AbstractBackground Studies on the relation between thrombin activatable fibrinolysis inhibitor (TAFI) and arterial thrombosis have produced conflicting results.TAFI regulates fibrinolysis, but other roles of this inhibitor, including anti-inflammatory properties, have also been demonstrated.Design and Methods We investigated the association between TAFI activity and the risk of myocardial infarction. Additionally, we studied the association of common single nucleotide polymorphisms in the TAFI gene with levels of the TAFI protein and risk of myocardial infarction.We included 554 men under 70 years old with a first myocardial infarction and 643 controls participating in the Study of Myocardial Infarctions Leiden (SMILE), a case-control study.Results We found odds ratios (95% confidence intervals) of a first myocardial infarction of 2.4 (1.6–3.6), 3.2 (2.1–4.7) and 3.4 (2.3–5.1) for subjects whose TAFI levels were in the third, second and first quartiles (lowest TAFI levels), respectively, compared with the fourth quartile, after adjusting for arterial disease risk factors. The rare -438A and 1040T alleles were associated with lower, and the rare 505G allele with higher TAFI levels than the common alleles. Carriers of the -438A allele had an increased risk of myocardial infarction (odds ratio 1.6 (1.0–2.5) for AA; odds ratio 1.2 (0.9–1.5) for AG compared with GG). The other single nucleotide polymorphisms were not associated with myocardial infarction.Conclusions Low TAFI activity levels are associated with increased risk of a first myocardial infarction in men. The results on the association between TAFI single nucleotide polymorphisms and myocardial infarction were inconsistent.
Thrombin activatable fibrinolysis inhibitor (TAFI) forms the molecular link between the coagulation and fibrinolytic systems.1 Various animal models have demonstrated that TAFI regulates both venous and arterial fibrinolysis in vivo.2–5 Furthermore, epidemiological studies have shown elevated TAFI levels to be a mild risk factor for the development of a first or recurrent venous thrombosis.6–8 However, studies on the association between single nucleotide polymorphisms (SNP) that are associated with TAFI levels and the risk of venous thrombosis have given conflicting results.9–11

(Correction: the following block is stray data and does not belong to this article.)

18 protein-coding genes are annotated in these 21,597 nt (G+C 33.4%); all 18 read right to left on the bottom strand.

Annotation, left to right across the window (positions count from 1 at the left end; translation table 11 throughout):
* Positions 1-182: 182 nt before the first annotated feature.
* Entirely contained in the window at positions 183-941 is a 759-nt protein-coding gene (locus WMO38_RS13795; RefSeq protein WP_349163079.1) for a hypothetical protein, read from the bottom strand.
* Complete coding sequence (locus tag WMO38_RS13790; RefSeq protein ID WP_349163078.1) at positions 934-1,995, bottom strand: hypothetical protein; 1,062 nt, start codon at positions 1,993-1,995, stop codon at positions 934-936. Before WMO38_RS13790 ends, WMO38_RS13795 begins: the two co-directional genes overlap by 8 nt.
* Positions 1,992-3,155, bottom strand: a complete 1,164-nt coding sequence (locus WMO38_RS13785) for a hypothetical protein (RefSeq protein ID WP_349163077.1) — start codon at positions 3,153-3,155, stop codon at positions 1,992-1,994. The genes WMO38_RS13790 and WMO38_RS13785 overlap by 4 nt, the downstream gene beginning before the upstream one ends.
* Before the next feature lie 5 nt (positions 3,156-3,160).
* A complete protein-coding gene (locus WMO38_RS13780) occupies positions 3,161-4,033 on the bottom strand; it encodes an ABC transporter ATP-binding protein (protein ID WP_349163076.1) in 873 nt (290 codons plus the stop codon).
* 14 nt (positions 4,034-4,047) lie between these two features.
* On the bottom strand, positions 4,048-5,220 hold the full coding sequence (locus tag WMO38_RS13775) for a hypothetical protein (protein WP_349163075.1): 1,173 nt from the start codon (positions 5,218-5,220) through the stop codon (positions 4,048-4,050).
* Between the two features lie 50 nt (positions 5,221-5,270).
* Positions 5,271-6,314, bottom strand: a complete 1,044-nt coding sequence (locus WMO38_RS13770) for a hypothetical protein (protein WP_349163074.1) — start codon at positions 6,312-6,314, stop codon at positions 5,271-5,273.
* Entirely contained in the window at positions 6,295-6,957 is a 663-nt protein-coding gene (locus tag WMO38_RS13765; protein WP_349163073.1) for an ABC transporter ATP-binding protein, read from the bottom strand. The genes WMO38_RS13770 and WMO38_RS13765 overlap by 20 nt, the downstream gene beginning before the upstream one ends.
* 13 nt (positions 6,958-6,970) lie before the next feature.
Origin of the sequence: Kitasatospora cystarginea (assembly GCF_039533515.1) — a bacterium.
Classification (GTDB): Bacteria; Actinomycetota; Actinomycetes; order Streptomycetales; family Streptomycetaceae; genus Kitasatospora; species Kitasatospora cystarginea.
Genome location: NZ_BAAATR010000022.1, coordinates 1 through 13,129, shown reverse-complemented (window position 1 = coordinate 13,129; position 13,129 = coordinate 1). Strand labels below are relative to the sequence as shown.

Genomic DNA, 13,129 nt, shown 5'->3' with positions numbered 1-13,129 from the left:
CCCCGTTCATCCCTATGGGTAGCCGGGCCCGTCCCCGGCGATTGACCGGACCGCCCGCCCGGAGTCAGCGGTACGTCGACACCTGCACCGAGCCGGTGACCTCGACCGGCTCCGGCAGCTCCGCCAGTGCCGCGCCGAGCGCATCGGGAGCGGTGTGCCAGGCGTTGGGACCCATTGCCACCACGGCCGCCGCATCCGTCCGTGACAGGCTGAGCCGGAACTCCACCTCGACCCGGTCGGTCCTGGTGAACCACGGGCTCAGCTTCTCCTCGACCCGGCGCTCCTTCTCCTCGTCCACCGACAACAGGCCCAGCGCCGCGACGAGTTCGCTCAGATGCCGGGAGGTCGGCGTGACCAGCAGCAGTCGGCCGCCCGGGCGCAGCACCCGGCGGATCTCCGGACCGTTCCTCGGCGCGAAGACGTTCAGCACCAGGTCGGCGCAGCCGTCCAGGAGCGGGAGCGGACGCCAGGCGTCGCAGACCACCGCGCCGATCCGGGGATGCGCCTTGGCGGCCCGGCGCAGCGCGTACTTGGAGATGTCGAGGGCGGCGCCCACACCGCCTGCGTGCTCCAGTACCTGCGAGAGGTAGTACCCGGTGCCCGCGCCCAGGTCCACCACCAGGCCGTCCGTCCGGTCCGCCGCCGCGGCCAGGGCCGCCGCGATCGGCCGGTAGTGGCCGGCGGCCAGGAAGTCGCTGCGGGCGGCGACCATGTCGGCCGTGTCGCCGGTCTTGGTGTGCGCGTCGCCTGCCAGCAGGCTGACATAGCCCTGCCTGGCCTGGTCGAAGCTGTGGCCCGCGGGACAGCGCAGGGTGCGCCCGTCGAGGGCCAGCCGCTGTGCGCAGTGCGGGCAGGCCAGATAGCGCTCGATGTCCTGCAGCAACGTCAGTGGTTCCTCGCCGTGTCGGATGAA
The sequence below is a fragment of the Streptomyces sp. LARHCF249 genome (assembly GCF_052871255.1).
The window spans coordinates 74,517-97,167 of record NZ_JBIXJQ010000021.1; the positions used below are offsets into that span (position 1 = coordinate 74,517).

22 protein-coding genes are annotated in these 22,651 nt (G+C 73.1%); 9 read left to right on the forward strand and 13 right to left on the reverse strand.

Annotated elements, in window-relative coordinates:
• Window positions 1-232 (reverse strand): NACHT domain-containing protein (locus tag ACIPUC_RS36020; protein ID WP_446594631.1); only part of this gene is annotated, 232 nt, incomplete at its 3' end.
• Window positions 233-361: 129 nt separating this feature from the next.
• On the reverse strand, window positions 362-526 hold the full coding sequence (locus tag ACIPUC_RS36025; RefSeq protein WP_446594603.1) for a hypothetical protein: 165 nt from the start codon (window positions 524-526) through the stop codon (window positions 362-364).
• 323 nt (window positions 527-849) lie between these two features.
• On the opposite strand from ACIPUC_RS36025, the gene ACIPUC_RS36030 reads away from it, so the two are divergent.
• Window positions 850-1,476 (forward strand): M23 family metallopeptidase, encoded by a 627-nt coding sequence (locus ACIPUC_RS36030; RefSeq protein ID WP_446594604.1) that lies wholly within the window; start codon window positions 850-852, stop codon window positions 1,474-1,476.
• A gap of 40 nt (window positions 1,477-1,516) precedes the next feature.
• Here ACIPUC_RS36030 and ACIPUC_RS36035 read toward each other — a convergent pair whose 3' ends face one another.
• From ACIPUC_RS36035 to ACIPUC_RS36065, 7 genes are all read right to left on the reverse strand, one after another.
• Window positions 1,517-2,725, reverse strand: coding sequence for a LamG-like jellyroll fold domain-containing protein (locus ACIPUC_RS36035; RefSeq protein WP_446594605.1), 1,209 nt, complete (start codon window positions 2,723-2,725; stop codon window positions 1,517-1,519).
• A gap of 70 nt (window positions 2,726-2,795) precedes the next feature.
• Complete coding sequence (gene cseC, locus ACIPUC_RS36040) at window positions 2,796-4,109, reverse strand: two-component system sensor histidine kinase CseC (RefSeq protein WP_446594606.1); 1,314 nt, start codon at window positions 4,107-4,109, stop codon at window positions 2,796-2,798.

Epidemiological data on the association between TAFI levels and the risk of arterial disease are inconsistent. Several case-control studies have shown high TAFI levels to be associated with the risk of coronary artery disease.12–14 However, elevated TAFI levels, or polymorphisms in the TAFI gene associated with increased TAFI levels, have been related to a decreased risk of myocardial infarction.15 In one case-control study, high TAFI antigen decreased but high TAFI activity increased the risk of myocardial infarction in young patients.16 Furthermore, in a prospective study, decreased TAFI levels were associated with refractiveness to medical treatment in patients with unstable angina pectoris.17
Recently, biological functions of TAFI distinct from fibrinolysis regulation have been described, including regulation of inflammation, blood pressure, cell migration, and wound healing.18 These functions may depend on substrates of TAFI other than fibrin, for instance bradykinin, the anaphylatoxins C3a and C5a, annexin II, and osteopontin.19,20
The contradictory results from epidemiological studies may be explained by two opposite effects of TAFI on the development of arterial thrombosis. While the association between high levels of TAFI and arterial thrombosis may be the result of a hypofibrinolytic state, the association between low TAFI levels and arterial thrombosis may be explained by a defective regulation of inflammation.
Another explanation of the contradictory results could be the use of different methods for measuring TAFI. Several different antigen assays as well as distinct activity assays have been used in epidemiological studies. With the discovery that some enzyme linked immunosorbent assays of TAFI antigen are dependent on the 1040C/T polymorphism, revealing a lack of reactivity with the 1040T variant,21 even more caution is required in the interpretation of results.